Complexity shrouds extradition of mass murderer to Australia

Complexity shrouds extradition of mass murderer to Australia

Venkat Raman
Auckland, August 27, 2020

New Zealand First Leader Winston Peters (RNZ Picture by Claire Eastham-Farrelly)

New Zealand First Party Leader Winston Peters wants Brenton Tarrant to be sent back to Australia.

but Prime Minister Jacinda Ardern said that extradition is a complex process and that there is no legal framework at present.

The terrorist was sentenced for life without parole at the Christchurch High Court on Thursday, August 27, 2020 after three days of victims’ statement.

Tarrant, who had pleaded guilty earlier to 51 charges of murder, 40 charges of attempted murder and one charge of terrorism, declined to make any statement in the court.

Crimes against Muslims

Mr Peters, who is also Deputy Prime Minister and Foreign Minister, welcomed the sentencing, stated to be the harshest in the history of New Zealand and hoped that it would help to heal the families of victims and others affected by the massacre.

“The judgement is the only one that matched the depravity of the terrorist’s crimes against the Islamic community, and it’s devastating effect on all people living in this country. New Zealand First also believes this terrorist should be returned to the country that raised him,” he said.

He called on Australia’s Home Affairs Minister Peter Dutton to ‘receive and carry out the terrorist’s sentence in his country.’

“The Islamic community and all of New Zealand has already suffered enough without having to pay astronomical prison costs to keep him safe in our prison system,” he said.

Prime Ministers Jacinda Ardern and Scott Morrison addressing the Media in Sydney on February 28, 2020 (PMC Media Photo)

Trauma hard to heal

Ms Ardern said that the wishes of the families of victims should be held paramount, while Justice Minister Andrew Little said that as per the existing law, an Australian can be sent back to their country only after they have completed their sentence.

Ms Ardern said that she wanted to acknowledge the strength of our Muslim community who shared their words in court over the past few days.

“You relived the horrific events of March 15 to chronicle what happened that day and the pain it has left behind. Nothing will take the pain away but I hope you felt the arms of New Zealand around you through this whole process, and I hope you continue to feel that through all the days that follow. The trauma of March 15, 2019 is not easily healed but today I hope is the last where we have any cause to hear or utter the name of the terrorist behind it. His deserves to be a lifetime of complete and utter silence,” she said.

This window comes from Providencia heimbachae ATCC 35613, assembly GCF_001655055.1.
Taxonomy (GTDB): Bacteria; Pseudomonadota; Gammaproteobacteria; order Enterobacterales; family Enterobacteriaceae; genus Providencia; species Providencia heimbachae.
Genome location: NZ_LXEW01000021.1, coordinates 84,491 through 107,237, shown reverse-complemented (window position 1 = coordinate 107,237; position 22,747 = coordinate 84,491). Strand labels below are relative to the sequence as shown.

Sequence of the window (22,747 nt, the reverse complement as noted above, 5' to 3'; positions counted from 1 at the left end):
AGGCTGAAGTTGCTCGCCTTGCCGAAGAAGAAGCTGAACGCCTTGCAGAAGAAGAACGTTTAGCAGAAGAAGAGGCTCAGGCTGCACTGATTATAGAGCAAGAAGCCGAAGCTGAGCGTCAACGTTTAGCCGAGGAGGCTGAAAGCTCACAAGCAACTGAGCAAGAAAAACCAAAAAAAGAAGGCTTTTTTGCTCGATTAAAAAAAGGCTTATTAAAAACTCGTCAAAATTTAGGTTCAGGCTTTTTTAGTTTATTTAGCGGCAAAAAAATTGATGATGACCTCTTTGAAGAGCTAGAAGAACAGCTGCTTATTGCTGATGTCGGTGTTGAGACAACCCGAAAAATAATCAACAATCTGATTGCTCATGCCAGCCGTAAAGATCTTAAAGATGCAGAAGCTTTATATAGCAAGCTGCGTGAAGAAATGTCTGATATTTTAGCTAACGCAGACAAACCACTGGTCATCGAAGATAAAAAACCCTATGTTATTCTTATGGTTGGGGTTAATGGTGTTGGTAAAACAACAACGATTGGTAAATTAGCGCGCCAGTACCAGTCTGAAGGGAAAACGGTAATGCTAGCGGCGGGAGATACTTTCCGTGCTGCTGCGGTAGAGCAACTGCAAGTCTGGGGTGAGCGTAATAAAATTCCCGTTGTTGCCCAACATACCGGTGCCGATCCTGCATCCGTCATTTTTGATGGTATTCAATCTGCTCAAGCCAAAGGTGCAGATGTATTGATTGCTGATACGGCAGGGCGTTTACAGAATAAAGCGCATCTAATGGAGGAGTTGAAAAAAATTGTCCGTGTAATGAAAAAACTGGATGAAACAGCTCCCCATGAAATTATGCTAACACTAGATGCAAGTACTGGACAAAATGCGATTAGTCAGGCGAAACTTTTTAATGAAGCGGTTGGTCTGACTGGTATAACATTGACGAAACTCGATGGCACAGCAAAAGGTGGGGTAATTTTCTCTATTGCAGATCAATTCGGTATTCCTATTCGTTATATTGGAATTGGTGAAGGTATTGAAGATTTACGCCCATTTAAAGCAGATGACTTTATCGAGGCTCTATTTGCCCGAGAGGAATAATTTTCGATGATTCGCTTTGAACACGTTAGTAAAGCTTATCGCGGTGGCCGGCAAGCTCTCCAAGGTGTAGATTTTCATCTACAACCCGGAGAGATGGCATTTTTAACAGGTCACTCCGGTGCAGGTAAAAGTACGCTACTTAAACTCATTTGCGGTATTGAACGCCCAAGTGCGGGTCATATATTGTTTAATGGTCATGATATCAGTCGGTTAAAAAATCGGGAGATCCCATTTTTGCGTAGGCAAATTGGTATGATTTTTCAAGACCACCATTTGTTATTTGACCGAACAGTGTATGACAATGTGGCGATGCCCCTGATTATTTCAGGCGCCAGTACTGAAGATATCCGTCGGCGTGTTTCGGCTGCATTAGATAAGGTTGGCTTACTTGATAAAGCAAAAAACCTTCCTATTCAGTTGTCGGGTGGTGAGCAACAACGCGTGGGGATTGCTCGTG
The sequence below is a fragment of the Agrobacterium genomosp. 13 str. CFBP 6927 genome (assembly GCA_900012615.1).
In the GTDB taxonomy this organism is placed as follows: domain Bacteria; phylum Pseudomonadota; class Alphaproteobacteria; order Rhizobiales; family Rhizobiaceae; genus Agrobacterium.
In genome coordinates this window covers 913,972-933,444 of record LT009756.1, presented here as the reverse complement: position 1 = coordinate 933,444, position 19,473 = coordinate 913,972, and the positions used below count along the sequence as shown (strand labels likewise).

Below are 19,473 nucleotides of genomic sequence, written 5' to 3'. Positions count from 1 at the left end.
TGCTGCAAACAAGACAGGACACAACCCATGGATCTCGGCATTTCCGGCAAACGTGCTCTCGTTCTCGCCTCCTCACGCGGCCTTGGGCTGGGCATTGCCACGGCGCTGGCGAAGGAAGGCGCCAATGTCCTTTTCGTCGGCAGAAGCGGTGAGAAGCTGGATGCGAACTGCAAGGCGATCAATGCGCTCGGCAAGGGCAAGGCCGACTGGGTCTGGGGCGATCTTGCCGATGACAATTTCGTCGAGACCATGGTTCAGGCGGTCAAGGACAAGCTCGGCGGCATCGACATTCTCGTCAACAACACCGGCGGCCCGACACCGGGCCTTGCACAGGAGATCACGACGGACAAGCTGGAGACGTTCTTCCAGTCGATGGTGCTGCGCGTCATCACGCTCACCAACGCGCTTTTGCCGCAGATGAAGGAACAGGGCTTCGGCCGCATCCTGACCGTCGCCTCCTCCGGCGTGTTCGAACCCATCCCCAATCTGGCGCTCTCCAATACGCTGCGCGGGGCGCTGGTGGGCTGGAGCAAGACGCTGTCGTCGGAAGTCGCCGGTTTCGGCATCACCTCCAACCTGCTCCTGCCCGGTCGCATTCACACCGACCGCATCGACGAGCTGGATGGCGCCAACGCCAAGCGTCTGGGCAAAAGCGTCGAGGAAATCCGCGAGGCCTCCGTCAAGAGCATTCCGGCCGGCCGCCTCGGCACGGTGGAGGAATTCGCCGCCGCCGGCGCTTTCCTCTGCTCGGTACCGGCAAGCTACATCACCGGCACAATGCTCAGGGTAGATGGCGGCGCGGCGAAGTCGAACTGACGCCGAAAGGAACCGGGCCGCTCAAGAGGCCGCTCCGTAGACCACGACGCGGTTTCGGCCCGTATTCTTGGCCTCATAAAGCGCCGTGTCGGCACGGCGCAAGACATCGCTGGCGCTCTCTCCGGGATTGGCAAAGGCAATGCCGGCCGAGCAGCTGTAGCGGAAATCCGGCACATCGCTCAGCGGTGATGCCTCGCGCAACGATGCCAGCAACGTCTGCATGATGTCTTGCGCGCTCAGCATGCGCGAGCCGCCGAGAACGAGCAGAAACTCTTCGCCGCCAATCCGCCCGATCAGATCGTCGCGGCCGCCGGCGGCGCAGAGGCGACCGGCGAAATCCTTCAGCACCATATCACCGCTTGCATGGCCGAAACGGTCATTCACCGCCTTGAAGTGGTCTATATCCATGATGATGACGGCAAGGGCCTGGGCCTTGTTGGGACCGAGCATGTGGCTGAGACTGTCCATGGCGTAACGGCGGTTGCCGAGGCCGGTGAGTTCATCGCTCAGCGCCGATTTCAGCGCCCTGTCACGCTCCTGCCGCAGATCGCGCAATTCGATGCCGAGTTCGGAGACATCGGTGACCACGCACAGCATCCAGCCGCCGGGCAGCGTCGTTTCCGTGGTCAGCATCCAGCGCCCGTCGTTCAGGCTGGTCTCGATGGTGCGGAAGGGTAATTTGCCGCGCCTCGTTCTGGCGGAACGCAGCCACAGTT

Mr Peters’ suggestion of extradition was instantly watered down across the Tasman.

‘No Agreement’ says Australia

A spokesperson for Attorney General Christian Porter said that there was no agreement between New Zealand and Australia for transfer of any prisoners from New Zealand.

He said that under the International Transfer of Prisoners Act, the Australian Government can only transfer prisoners from a country which is recognised as a ‘transfer country’ under the ITP Act.

“New Zealand is not a ‘transfer country’ under the ITP Act as it does not have any agreement or arrangement for prisoner transfers with Australia,’’ the spokesman said.

Earlier in the day, Australia’s Prime Minister Scott Morrison said that he believed Tarrant should serve his sentence in New Zealand.

He said that New Zealand had not raised the issue with him.

Police Commissioner Andy Coster

Milestone Judgement

On another note, Police Commissioner Andy Coster described the sentencing as ‘a milestone in the judicial process in New Zealand.’

But is should not overshadow the incredible stories of determination and survival of victims, heard over the course of this week. 

“It is those people I wish to acknowledge and pay tribute. While this is an unprecedented sentence, it will not ease the grief of the victims, their families and communities, nor will it erase the abhorrence we felt as a nation. While this will be recorded as an historic sentence, it is the impact on victims and their stories of survival, strength, humility and forgiveness that we must remember,” he said.

Hateful and senseless

Commissioner Coster said that New Zealand and the world has felt the pain of the Muslim community and the horror of such a hateful and senseless act committed in our own backyard, against our own people. 

“We responded to this event with unity and our communities came closer together, which is ultimately what will ensure that all people can be safe and feel safe in this country. I would like to acknowledge the hundreds of Police staff who worked for many months to ensure justice was ultimately served today,” he said.

Commissioner Coster said that the investigation relating to the Mosque shootings was one of the largest and most complex in New Zealand history.

“I am extremely proud of the team’s exceptional policing through meticulous attention to detail and commitment to putting victims first,” he said.

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